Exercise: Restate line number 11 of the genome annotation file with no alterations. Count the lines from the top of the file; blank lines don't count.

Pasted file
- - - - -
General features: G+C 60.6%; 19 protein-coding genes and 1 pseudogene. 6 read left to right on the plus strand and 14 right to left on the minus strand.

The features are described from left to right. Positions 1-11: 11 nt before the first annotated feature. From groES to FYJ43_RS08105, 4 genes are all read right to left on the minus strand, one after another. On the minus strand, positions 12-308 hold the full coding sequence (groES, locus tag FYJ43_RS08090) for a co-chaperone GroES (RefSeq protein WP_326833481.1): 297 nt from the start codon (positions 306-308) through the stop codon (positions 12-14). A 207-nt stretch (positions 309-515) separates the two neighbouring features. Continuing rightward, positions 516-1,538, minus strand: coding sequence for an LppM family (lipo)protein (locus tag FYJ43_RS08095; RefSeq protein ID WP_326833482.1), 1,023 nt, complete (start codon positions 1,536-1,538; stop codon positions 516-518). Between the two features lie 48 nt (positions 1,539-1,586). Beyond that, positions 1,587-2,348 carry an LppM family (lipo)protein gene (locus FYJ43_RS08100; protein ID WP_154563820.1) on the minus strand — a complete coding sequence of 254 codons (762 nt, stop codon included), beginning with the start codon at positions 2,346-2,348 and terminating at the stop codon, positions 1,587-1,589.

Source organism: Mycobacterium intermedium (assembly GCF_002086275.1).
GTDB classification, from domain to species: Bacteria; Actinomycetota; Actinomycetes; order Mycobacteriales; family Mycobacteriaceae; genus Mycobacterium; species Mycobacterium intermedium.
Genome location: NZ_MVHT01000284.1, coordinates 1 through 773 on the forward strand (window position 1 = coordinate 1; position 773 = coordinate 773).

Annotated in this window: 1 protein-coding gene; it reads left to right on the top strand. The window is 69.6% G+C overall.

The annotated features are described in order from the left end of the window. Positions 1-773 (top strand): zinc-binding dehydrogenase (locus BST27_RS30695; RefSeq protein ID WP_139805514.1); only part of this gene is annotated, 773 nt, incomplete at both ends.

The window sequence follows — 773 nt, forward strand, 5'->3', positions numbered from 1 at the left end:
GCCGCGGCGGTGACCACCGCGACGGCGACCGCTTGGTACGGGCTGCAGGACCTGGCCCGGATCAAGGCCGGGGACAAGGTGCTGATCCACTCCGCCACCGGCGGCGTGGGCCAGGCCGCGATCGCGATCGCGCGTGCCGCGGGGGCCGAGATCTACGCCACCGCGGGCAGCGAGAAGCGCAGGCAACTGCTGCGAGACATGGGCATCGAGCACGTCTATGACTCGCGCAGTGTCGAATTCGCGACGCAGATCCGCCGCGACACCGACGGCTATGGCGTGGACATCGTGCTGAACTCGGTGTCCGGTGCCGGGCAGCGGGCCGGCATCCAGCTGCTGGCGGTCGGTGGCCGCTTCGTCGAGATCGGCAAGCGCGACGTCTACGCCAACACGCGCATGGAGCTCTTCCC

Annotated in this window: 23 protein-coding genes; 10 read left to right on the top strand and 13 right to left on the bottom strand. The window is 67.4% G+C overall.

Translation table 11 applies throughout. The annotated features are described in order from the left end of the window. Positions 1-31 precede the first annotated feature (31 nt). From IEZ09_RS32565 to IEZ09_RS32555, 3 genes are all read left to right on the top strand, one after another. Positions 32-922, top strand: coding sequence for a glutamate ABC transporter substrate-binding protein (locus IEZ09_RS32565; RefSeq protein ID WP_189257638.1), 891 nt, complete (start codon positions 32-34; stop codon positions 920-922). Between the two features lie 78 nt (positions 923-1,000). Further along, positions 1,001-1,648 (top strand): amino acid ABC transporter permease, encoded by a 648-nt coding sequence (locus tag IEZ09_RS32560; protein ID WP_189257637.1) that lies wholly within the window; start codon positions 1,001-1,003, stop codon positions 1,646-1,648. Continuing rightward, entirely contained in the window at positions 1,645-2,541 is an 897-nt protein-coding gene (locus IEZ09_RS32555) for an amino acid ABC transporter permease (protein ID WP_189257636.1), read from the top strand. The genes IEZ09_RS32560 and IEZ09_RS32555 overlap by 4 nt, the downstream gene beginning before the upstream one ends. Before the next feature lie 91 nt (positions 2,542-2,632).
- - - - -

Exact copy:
Translation table 11 applies throughout. The annotated features are described in order from the left end of the window. Positions 1-31 precede the first annotated feature (31 nt). From IEZ09_RS32565 to IEZ09_RS32555, 3 genes are all read left to right on the top strand, one after another. Positions 32-922, top strand: coding sequence for a glutamate ABC transporter substrate-binding protein (locus IEZ09_RS32565; RefSeq protein ID WP_189257638.1), 891 nt, complete (start codon positions 32-34; stop codon positions 920-922). Between the two features lie 78 nt (positions 923-1,000). Further along, positions 1,001-1,648 (top strand): amino acid ABC transporter permease, encoded by a 648-nt coding sequence (locus tag IEZ09_RS32560; protein ID WP_189257637.1) that lies wholly within the window; start codon positions 1,001-1,003, stop codon positions 1,646-1,648. Continuing rightward, entirely contained in the window at positions 1,645-2,541 is an 897-nt protein-coding gene (locus IEZ09_RS32555) for an amino acid ABC transporter permease (protein ID WP_189257636.1), read from the top strand. The genes IEZ09_RS32560 and IEZ09_RS32555 overlap by 4 nt, the downstream gene beginning before the upstream one ends. Before the next feature lie 91 nt (positions 2,542-2,632).